What the FT says is that the financially challenged Spanish government is a bit worried about raising the 19bn euros by selling government bonds in the normal way - because, as probably hasn't escaped your notice, investors have become more wary of lending to Spain, and its borrowing costs have therefore risen very sharply (the implied interest rate on 10-year loans to Spain was 6.4% this morning).

So rather than borrow the 19bn euros from third-party investors in the normal way, the Spanish government wants to give Bankia 19bn euros of its bonds in return for a majority stake in the bank - or so the FT says.

Now you might think this would be a very odd way to restore confidence in either the finances of an important bank or of a rather important eurozone government: one load of government IOUs of questionable intrinsic value would be swapped for a dubious right to future profits in a bank whose foundations have been crumbling.

On the face of it, what would be transpiring is only a little bit better than two individuals on the verge of bankruptcy promising to honour each other's debts.

But it is a bit better than that, because of the magnificent rules of central banking. The point is that Bankia can take those 19bn euros of Spanish government bonds and swap them for cash at the European Central Bank.

Hey presto, as if by magic, problem solved: Bankia would have billions in new capital and cash.

Except that if Bankia has really been strengthened by this financial engineering, then there would have to be a very significant transfer of risk to the European Central Bank - and therefore, by implication, to its shareholders, or the other central banks and taxpayers of the eurozone.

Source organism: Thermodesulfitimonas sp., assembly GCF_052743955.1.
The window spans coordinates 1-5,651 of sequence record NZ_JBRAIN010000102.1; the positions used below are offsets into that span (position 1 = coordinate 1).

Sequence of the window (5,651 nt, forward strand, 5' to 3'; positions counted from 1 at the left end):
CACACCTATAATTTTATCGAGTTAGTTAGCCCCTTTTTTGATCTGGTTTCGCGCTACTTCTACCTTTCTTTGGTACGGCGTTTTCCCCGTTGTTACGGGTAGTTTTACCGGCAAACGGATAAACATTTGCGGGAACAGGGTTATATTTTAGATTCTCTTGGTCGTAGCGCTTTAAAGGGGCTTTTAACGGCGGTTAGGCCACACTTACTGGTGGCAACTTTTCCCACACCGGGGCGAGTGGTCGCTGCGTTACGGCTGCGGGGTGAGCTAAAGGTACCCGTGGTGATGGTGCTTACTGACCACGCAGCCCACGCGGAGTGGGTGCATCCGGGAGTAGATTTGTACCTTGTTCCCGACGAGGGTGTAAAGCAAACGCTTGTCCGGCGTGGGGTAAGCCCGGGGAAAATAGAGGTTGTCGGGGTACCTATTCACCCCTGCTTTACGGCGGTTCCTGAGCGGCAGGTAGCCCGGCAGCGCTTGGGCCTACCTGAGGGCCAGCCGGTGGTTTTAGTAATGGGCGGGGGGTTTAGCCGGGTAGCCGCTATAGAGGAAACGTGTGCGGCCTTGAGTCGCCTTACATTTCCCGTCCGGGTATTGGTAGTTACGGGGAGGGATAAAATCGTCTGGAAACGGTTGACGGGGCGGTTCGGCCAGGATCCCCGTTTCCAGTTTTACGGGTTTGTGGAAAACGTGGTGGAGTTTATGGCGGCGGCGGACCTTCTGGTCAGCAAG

However, the European Central Bank, under its statutes, is not supposed to take that kind of risk. And, on the basis of recent history, it is fair to assume that the Bundesbank and many Germans would go bonkers if they thought they were really being forced to bail out a bank that bankrupted itself by rampant speculation on land and property.

So presumably, if the deal is allowed to proceed, the ECB will ensure that all the risk actually remains with Bankia and the Spanish government - and therefore with Spanish taxpayers - by imposing a massive discount (or haircut) on the amount of cash it would exchange for the bonds.

Which means that the deal may turn out to be too clever by half.

If it creates the perception among Spain's creditors that the Spanish government has secretly recognised that it cannot afford the true costs of strengthening Spain's banks, Spain will find it even harder to borrow. So the backdoor bailout of Bankia could actually hasten the day when Spain asks its EU partners for a bailout.

 
Robert Peston Article written by Robert Peston Robert Peston Economics editor

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  • rate this
    0

    Comment number 370.

    nautonier @368

    EU/EZ problems - as you say - always 'easy to see', not by most 'seen'

    You might be proved 'right', but not "because equality is unacceptable" (the proposition undeclared unexamined ever-ready), and not inevitably necessarily so

    Reflect again on 'tectonic', not 'just' continental logic & 'human sentiment', but 'the powers that be' (BEHIND the political) at least for now

  • Comment number 369.

    All this user's posts have been removed.Why?

  • rate this
    0

    Comment number 368.

    367.All for All

    nautonier@366
    "warning 3yrs"

    This is the bit that most do not get - being in Euro/EU/EZ - means equalizing everything between member states - wealth, growth, immigration,debts, taxes etc - means equality - but member states will never accept this like Germany & Netherlands etc.

    The EU can only FAIL - fully politically integrated or not - cos equality is unacceptable

  • rate this
    +1

    Comment number 367.

    nautonier@366
    "warning 3yrs"

    Trouble not same as demise

    Euro not 'merely political', but from tectonic momentum

    Forces now as then: ready (through us) for any price, inflation and / or conflict

    And if sense were to prevail? If the People were to say "Enough! Let there be peace! Settled personal equality, whatever the best distribution of capital & money-productivity!"

    Euro stronger than ever

  • rate this
    -1

    Comment number 366.

    365 U.Dreamer
    364 Comrade O
    362 TimOthy

    +
    Tell me about it! Warn ME there's an EU mess waiting to happen